More Sketchy Allegations: Michigan State Clears Former Athletes of Sexual Assault


There are three things that are held to be universal truths on the left nowadays: death, taxes and the fact that sexual assault accusers almost never lie.

On the last count, there was some sign last week that it might not be as immutable as the other two:

Three former players for the Michigan State University Spartans basketball team have been cleared by the school of sexual assault under a Title IX investigation after a former student accused them of gang rape.

That student, Bailey Kowalski, had made the allegations public in a news conference this April — one month before she graduated, according to ESPN.

The State News reported that Kowalski had originally filed a lawsuit against the university in May of 2018 alleging the men raped her on April 11, 2015.

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“I am coming out today because I am no longer afraid. I’m empowered to do this. I have nothing to be ashamed of or embarrassed of,” Kowalski said at the news conference.

“I know that there are others that exist and they too have been afraid. I want to be an example for them. These silent survivors matter and they’re worth fighting for.

“I was only 18 years old as a freshman when I was gang-raped and no one prepares an 18-year-old to go through something like that,” she continued.

“At the time I needed help most, I went to the Michigan State counseling center where I was told during freshman orientation that I would find support. Instead, I was intimidated, and I was told I was going to be dealing with some ‘really big fish.”‘

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In her affidavit, Kowalski alleged that two of the basketball players brought her back to one of their apartments from a bar, where they and a third basketball player took turns raping her.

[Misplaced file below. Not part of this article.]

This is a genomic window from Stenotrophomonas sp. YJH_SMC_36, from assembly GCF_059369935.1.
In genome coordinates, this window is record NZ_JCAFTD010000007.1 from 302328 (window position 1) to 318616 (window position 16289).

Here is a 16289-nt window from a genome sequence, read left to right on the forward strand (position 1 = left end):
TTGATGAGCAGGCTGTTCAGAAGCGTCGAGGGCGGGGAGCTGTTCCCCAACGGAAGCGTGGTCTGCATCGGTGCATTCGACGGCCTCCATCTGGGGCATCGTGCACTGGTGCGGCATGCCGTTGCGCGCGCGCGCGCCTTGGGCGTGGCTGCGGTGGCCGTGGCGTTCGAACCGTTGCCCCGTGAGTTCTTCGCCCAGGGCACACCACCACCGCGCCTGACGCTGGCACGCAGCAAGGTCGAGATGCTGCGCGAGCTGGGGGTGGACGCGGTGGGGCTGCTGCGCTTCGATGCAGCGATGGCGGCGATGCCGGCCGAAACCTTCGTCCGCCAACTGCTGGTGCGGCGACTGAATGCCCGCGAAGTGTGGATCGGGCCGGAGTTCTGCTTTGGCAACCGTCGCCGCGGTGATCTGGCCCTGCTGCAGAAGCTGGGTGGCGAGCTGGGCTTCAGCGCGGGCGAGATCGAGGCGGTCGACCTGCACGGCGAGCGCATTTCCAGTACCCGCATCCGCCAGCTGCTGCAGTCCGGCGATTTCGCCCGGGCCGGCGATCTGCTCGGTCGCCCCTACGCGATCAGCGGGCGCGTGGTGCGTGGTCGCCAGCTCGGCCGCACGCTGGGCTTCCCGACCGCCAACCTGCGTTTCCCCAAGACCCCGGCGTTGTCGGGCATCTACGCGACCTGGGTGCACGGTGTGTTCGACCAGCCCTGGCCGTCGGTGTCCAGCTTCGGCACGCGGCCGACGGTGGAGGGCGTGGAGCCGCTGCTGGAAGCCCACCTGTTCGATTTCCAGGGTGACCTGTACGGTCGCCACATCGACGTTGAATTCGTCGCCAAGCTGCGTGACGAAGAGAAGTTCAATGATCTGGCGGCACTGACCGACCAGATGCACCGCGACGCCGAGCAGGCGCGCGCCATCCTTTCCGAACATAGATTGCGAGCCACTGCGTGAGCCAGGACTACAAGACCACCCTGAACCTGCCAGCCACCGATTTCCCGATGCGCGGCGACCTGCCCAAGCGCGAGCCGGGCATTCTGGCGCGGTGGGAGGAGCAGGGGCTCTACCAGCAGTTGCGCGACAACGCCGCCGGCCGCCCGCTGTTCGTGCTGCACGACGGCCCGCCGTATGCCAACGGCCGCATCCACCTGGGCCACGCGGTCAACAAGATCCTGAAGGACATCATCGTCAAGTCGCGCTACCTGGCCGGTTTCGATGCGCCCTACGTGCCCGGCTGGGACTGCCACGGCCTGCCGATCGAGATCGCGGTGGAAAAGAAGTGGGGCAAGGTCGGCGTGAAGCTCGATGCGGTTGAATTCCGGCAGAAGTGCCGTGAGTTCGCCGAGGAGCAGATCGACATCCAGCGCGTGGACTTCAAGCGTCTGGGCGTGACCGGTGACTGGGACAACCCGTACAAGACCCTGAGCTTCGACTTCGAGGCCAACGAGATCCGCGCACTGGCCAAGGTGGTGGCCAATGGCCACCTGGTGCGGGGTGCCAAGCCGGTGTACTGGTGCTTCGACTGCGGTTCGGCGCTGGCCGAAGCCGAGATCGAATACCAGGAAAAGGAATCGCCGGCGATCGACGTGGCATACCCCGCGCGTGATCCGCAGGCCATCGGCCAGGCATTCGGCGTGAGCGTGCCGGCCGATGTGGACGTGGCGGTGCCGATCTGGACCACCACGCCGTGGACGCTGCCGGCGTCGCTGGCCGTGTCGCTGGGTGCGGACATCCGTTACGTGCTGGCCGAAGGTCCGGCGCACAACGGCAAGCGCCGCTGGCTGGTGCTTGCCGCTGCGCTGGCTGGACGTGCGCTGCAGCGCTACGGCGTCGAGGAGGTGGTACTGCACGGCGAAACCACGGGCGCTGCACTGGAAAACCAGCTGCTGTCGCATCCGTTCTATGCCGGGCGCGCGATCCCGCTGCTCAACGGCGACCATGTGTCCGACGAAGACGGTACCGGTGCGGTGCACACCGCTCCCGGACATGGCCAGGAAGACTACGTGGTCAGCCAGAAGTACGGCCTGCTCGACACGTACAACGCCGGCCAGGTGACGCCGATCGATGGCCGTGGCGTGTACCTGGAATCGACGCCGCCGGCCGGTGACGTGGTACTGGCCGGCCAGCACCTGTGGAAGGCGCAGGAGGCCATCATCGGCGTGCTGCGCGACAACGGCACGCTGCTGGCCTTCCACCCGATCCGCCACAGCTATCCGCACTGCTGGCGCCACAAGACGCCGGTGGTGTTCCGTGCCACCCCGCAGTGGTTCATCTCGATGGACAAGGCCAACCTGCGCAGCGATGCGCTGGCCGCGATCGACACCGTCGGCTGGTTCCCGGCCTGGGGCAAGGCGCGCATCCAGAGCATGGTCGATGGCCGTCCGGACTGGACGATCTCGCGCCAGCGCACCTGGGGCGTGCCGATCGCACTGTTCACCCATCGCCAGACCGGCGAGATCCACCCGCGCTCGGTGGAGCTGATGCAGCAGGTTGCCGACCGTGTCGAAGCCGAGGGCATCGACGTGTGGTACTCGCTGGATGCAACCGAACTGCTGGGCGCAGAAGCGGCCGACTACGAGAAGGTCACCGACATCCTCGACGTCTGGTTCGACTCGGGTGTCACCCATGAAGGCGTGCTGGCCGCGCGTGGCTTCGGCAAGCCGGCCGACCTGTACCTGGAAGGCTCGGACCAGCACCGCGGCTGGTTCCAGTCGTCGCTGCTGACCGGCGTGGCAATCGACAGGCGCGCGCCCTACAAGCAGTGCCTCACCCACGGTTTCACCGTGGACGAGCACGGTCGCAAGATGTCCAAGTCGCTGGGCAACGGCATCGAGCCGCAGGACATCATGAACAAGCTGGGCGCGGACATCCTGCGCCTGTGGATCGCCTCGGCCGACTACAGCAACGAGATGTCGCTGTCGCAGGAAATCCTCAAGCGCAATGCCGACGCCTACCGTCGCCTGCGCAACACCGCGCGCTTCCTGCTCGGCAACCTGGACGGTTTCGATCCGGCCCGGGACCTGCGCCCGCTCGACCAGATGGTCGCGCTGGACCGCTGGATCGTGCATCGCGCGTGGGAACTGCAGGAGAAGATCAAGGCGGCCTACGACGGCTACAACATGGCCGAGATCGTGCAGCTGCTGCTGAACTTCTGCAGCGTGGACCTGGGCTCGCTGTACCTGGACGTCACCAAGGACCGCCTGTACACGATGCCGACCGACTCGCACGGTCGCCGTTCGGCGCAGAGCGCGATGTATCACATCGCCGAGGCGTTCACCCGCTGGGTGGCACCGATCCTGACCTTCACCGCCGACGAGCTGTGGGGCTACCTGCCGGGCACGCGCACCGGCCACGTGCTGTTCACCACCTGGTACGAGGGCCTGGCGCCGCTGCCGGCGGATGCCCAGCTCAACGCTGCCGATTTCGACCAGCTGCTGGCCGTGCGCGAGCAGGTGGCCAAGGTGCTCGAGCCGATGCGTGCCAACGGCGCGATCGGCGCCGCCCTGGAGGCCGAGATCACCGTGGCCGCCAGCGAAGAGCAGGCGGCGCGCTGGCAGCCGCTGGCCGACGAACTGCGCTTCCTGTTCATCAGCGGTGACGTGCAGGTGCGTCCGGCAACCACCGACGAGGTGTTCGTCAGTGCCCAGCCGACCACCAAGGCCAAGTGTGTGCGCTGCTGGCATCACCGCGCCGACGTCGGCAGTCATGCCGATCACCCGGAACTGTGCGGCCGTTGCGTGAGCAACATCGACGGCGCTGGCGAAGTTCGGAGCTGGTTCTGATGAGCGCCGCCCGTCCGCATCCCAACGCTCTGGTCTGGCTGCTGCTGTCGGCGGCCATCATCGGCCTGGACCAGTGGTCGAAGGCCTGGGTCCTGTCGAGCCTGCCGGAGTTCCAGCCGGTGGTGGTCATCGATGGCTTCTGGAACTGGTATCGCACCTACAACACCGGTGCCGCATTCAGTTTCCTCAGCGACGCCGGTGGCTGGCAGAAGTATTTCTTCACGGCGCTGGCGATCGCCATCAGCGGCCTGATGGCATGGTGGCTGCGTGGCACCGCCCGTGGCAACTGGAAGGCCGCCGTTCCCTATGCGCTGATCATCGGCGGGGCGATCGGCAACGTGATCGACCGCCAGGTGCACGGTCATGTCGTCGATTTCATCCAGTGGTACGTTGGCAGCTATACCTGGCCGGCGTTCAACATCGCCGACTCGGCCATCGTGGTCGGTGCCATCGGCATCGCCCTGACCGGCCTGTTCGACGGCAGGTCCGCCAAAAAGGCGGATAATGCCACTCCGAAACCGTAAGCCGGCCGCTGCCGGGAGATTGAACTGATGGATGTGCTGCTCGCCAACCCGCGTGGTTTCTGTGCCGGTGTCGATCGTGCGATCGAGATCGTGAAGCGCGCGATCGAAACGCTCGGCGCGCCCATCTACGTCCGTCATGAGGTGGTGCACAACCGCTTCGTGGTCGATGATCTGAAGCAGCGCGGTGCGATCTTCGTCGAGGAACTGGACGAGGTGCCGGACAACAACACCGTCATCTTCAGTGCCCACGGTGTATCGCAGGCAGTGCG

The alleged assault was never reported to police — in part, Kowalski said, because she’d used a fake ID to get into the bar where they met.

She also said that the phrase “really big fish” had led her to believe the players would get the university’s backing.

According to ESPN, two players admitted to having sex with her but said it was consensual. They said she misidentified a third player — something that Kowalski acknowledged was possible, but that it shouldn’t call her account into question.

“I’m enraged because of the fact that they said they were there,” Kowalski said, according to ESPN.

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“It’s not like my credibility is, like, ‘Oh, she doesn’t even know who did it.’ Because two of them did say it was them.”

The third player that the other two players mentioned as having been at the apartment didn’t respond to investigators when they tried to reach out to him, ESPN reported.

On Wednesday, a Title IX report from the school found that the three players weren’t responsible for the sexual assault.

However, a Friday report from the Detroit Free Press didn’t seem to indicate she had done so.